Serve Continually

Sun, 19 May 2019

Has your God, whom you serve continually, been able to rescue you? Daniel 6:20

When educational psychologist Benjamin Bloom, researching how to develop talent in young people, examined the childhoods of 120 elite performers—athletes, artists, scholars—he found that all of them had one thing in common: they had practiced intensively for long periods of time.

Bloom's research suggests that growing in any area of our lives requires discipline. In our walk with God, too, cultivating the spiritual discipline of regularly spending time with Him is one way we can grow in our trust in Him. Daniel is a good example of someone who prioritized a disciplined walk with God. As a young person, Daniel started making careful and wise decisions (1:8). He also was committed to praying regularly, "giving thanks to God" (6:10). His frequent seeking of God resulted in a life in which his faith was easily recognized by those around him. In fact, King Darius described Daniel as a "servant of the living God" (v. 20) and twice described him as a person who served God "continually" (vv. 16, 20).

Like Daniel, we desperately need God. How good to know that God works in us so that we long to spend time with Him! (Philippians 2:13). So, let us come every day before God, trusting that our time with Him will result in a love that will overflow more and more and in a growing knowledge and understanding of our Saviour.

Father, I thank You for the privilege of serving You. Help me to spend regular time with You to grow in my knowledge of You.

Someone Who Leads

Sat, 11 May 2019

As surely as the Lord lives and as you live, I will not leave you. 2 Kings 2:6

Who do you think of when you hear the word mentor? For me, it's Pastor Rich. He saw my potential and believed in me when I didn't believe in myself. He modelled how to lead by serving in humility and love. As a result, I am now serving God by mentoring others. The prophet Elijah played a critical role in Elisha's growth as a leader. Elijah found him ploughing a field and invited him to be his protégé after God told him to anoint Elisha as his successor (1 Kings 19:16, 19).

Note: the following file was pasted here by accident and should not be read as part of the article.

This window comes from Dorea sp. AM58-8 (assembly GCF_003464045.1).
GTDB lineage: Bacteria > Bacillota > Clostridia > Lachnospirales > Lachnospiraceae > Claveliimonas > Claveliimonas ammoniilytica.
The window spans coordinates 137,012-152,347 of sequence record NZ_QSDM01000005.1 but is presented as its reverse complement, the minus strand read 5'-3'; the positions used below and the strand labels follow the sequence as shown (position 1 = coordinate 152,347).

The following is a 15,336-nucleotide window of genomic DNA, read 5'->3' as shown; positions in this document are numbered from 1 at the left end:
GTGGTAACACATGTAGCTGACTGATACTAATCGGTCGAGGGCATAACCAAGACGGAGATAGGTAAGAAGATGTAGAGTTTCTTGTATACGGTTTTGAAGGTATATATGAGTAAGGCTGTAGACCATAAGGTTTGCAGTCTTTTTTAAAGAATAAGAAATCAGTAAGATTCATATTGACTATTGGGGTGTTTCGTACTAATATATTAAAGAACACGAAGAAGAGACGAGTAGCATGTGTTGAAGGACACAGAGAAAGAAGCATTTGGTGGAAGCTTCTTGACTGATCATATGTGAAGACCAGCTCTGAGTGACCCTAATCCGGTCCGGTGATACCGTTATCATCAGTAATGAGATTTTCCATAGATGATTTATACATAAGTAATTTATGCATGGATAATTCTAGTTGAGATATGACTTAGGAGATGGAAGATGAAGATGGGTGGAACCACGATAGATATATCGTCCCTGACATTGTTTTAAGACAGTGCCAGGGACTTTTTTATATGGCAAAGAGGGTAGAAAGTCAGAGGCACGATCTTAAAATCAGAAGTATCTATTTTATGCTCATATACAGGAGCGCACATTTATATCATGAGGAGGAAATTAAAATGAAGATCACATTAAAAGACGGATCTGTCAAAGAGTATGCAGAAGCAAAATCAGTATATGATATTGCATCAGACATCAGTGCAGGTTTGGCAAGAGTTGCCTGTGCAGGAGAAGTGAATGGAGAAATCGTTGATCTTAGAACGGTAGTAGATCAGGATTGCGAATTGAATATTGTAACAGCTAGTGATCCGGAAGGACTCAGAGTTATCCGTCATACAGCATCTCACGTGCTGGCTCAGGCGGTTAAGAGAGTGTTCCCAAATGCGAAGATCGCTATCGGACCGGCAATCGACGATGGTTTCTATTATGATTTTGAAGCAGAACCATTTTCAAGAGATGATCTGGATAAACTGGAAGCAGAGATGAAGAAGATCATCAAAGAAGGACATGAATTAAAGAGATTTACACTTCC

The young mentee watched his mentor perform incredible miracles and obey God no matter what. God used Elijah to prepare Elisha for a lifetime of ministry. Toward the end of Elijah's life, Elisha had the opportunity to leave. Instead, he chose to renew his commitment to his mentor. Three times Elijah offered to release Elisha from his duties, yet each time he refused, saying, "As surely as the Lord lives and as you live, I will not leave you" (2 Kings 2:2, 4, 6).

Because of Elisha's faithfulness, he too was used by God in extraordinary ways. We all need someone who models what it means to follow Jesus. May God give us godly men and women who help us grow spiritually. And may we too, by the power of His Spirit, invest our lives in others. Who are mentors that are currently building into you or who have built into your life? Why is it vital for us to mentor others in Jesus?

Father God, thank You for placing people in our lives to challenge and encourage us. Help us to do the same for others.

Through The Cross

Sat, 04 May 2019

Nothing will be able to separate us from the love of God that is in Christ Jesus our Lord. Romans 8:39

My co-worker Tom keeps an 8" by 12" glass cross on his desk. His friend Phil, who like Tom is a cancer survivor, gave it to him to help him look at everything "through the cross." The glass cross is a constant reminder of God's love and good purposes for him. That's a challenging idea for all believers in Jesus, especially during difficult times. It's much easier to focus on our problems than on God's love. The apostle Paul's life was certainly an example of having a cross-shaped perspective.

He described himself in times of suffering as being "persecuted, but not abandoned; struck down, but not destroyed" (2 Corinthians 4:9). He believed that in the hard times, God is at work, "achieving for us an eternal glory that far outweighs them all. So, we fix our eyes not on what is seen, but on what is unseen" (vv. 17–18). To "fix our eyes . . . on what is unseen" doesn't mean we minimize the problems.

Paul Barnett, in his commentary on this passage, explains, "There is to be confidence, based on the certainty of God's purposes for [us] ... On the other hand, there is the sober recognition that we groan with hope mingled with pain. Jesus gave His life for us. His love is deep and sacrificial. As we look at life "through the cross," we see His love and faithfulness. And our trust in Him grows. Loving Lord, I want to follow You completely, whether in times of drought or abundance. Help me turn to You for help and hope.

Father teach us who You are. Increase our trust in You. Fill our minds with Your perspective.

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